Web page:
USA: Houston Port Brings Greatest Economic Benefit for Region
One million Texas workers annually benefit from activity at the Port of Houston, a study by a prominent maritime transportation economist concludes. Port activity also helped generate more than $178.5 billion in statewide economic impact.
The Port Commission of The Port of Houston Authority received the results of the study, based on 2011 data and prepared by Dr. John C. Martin, president of Martin Associates, today, which appropriately is National Maritime Day. For the past 26 years, Martin has provided more than 500 economic, market and planning studies to seaports in most of the U.S. and in Canada, Asia, Europe and South America.
In 2011, the Port of Houston impacted 1,026,820 jobs in Texas (including 174,852 direct, induced and indirect jobs and 851,968 related user jobs), $178 billion of total economic activity in the state (including $13.3 billion in direct business revenue), and $4.5 billion of state and local taxes. Activity at the Port of Houston Authority’s eight public terminals – especially its two container terminals – influenced most of the statewide employment activity.
Following the Port Commission meeting, Chairman Jim Edmonds responded to the study results and introduced Houston Ship Channel industry officials, who also made brief remarks. Clyde Fitzgerald, President, International Longshoremen’s Association, Capt. Bill Diehl, President, Greater Houston Port Bureau, and Capt. Robert Thompson, President, Houston Pilots, participated.
“As a governmental entity, the Port Commission makes sure these public assets best serve the community and continue to bring the greatest economic benefit to the many stakeholders in the region, and these numbers released today bear truth to this fact,” said Edmonds.
Harris County Judge Ed Emmett, Houston Mayor Annise Parker and Harris County Precinct 2 Commissioner Jack Morman, shared their excitement about the news:
“This new economic impact study emphasizes the critical role the Port of Houston plays,” said Emmett. “As the gateway of North America, the port has a significant impact on jobs and economic activity not only in the county, but the state and nation as well.”
“I applaud the Port of Houston for generating such a significant increase in jobs and economic activity,” said Parker. “This is another example of how we were out in front of the rest of the nation through the tough economic times of the last few years. Together, we are building a stronger future for all Houstonians.”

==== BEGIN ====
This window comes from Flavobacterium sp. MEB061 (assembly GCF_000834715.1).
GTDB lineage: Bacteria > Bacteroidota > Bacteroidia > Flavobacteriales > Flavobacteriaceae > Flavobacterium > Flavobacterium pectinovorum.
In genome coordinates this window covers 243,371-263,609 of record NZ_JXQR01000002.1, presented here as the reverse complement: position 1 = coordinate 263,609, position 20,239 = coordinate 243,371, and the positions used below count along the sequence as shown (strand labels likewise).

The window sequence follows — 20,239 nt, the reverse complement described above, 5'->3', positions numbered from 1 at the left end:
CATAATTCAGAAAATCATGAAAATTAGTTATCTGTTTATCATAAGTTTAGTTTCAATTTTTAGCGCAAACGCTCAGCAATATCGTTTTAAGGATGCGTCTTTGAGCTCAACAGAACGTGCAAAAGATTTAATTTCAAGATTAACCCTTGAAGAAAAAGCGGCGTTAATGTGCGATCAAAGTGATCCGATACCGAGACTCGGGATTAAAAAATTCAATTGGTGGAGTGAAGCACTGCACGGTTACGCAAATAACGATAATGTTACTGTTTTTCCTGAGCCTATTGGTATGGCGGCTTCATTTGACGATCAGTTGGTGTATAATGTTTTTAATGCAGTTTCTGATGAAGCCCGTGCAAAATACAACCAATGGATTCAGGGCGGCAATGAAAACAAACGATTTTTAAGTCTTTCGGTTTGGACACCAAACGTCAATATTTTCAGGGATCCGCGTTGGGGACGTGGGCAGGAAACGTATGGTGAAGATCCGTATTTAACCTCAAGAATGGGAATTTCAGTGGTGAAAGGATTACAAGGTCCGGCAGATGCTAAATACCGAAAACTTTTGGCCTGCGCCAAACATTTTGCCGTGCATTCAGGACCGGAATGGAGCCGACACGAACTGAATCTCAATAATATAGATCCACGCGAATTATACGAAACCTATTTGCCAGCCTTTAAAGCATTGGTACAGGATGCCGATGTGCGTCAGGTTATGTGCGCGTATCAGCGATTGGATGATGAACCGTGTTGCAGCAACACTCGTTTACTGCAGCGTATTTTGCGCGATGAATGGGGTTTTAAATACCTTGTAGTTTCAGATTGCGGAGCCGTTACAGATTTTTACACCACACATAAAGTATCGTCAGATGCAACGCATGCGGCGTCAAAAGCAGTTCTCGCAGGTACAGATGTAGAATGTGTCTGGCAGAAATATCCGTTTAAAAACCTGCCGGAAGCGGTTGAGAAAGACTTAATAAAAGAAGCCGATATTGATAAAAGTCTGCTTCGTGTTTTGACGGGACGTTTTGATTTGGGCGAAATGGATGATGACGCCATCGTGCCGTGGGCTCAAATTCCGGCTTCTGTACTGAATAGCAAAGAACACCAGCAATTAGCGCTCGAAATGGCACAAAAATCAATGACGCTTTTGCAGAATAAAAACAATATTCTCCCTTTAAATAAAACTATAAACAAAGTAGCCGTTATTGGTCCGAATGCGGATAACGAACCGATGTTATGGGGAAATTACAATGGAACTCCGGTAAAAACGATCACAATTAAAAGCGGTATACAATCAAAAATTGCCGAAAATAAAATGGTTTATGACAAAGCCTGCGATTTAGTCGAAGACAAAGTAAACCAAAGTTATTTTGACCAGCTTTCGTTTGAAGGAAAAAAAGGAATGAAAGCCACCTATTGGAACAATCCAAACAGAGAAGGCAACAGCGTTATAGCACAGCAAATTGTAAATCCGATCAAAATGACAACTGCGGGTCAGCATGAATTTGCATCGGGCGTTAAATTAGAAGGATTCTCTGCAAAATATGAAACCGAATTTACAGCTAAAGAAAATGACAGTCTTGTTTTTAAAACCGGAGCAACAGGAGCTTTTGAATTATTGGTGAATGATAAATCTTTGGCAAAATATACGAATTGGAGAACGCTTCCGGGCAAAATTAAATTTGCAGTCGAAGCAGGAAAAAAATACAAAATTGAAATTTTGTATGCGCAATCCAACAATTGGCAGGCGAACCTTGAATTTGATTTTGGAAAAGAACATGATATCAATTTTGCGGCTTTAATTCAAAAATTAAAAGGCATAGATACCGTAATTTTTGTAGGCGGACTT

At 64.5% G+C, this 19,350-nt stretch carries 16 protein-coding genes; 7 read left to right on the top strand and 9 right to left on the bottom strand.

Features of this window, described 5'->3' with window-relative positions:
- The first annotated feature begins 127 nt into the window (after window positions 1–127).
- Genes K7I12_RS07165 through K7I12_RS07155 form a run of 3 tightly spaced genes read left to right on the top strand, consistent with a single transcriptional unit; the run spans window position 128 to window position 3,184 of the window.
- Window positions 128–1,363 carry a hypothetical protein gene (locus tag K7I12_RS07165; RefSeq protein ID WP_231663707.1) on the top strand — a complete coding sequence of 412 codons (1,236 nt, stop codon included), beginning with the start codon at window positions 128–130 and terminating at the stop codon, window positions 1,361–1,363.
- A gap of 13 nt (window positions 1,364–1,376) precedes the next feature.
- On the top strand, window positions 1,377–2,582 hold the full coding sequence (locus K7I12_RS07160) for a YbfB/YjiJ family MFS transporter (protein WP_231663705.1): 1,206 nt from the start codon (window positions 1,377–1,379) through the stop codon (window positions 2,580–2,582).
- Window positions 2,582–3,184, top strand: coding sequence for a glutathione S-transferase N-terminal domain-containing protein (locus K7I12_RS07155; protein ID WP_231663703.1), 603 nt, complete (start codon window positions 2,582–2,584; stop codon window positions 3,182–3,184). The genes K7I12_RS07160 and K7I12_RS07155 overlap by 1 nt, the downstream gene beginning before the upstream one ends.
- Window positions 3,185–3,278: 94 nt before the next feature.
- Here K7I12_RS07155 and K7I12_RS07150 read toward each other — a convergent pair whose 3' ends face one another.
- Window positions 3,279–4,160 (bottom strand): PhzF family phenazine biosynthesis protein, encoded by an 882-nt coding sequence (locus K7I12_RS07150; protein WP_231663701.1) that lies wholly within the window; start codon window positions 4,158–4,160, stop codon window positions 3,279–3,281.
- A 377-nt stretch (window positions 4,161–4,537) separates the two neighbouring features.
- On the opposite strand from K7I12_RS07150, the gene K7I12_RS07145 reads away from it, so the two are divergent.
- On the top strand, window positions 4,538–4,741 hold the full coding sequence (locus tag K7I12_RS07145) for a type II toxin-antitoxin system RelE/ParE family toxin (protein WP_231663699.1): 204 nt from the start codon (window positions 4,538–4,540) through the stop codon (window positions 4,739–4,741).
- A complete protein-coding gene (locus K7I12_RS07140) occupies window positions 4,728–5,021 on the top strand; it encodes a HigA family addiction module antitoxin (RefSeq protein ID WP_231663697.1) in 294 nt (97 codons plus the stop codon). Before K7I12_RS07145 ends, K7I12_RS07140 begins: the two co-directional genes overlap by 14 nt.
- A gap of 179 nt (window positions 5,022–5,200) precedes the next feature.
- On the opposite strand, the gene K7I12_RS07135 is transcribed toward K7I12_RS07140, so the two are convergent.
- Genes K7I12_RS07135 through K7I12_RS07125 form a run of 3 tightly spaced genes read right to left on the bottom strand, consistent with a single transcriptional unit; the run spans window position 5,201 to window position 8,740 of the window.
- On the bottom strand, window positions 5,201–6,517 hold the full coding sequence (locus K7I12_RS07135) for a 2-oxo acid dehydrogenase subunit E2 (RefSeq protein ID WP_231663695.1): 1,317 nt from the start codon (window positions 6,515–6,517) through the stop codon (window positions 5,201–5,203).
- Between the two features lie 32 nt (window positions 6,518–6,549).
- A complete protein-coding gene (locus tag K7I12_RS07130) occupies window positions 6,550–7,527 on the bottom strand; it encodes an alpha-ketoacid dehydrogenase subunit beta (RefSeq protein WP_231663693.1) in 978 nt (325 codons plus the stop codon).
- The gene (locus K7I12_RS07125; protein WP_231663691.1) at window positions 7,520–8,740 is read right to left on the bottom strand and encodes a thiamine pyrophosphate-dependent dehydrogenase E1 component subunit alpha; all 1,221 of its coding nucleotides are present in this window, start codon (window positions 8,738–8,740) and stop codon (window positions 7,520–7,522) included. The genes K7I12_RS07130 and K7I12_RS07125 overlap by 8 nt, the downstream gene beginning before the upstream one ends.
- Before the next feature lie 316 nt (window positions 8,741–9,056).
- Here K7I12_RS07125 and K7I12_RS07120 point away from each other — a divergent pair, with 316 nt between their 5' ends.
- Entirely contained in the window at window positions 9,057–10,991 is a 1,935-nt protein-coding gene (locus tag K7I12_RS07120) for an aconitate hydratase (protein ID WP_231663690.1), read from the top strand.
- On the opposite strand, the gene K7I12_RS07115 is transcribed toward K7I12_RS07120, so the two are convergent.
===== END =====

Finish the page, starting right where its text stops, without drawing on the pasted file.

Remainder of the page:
“Our community is blessed with hard-working and talented dockworkers, truckers and entrepreneurs,” said Morman. “We have an even greater opportunity to grow those jobs in the future because of domestic energy exploration and the expansion of the Panama Canal. I support the port’s current emphasis on maintaining the ship channel to an adequate depth so we keep these jobs coming.”
Most of the Port Authority’s facilities are in Harris County Precinct 2.
The Port Authority takes a comprehensive look at the impact the port has on the state’s employment and economy about every five years.
In his monthly report during the regular Port Commission meeting, Port Authority Executive Director Leonard Waterworth noted that total tonnage for April 2012 at PHA facilities, excluding bulk cargo associated with leased locations, was up 81,000 tons or 4 percent compared to last year, while year-to-date results show an increase of 1.1 million tons or 12 percent.
“This growth is sustained by continued strength in steel tonnage,” he said.
Steel was at 534,000 tons, up 265,000 tons for the month, with a 99-percent increase for the month and 974,000 tons or 88 percent for 2012.
General cargoes (which include bulk, bagged goods and windpower equipment) grew by 337,000 tons or 30 percent for the year.
Overall trends in operating revenue were up, Waterworth said. Year-to-date operating revenues were $72.5 million, an 8 percent increase over 2011. Net operating income for April was $1.6 million, flat to prior year, with dollar growth in operating margins for the Turning Basin terminals offset by decrease in container terminal operations. Year-to-date April operating income of $9.1 million is $4.9 million or 115 percent above last year’s performance.
Waterworth also reported on the successful results of the U.S. Coast Guard of the Port Authority’s maritime safety and security compliance 2012 inspections. The Coast Guard inspected Bayport, Care, Woodhouse, Manchester and Turning Basin terminals, with “no significant deficiencies found” for the Port Authority’s Facility Security Program – the highest rating possible.
Dredging Today Staff, May 25, 2012; Image: portofhouston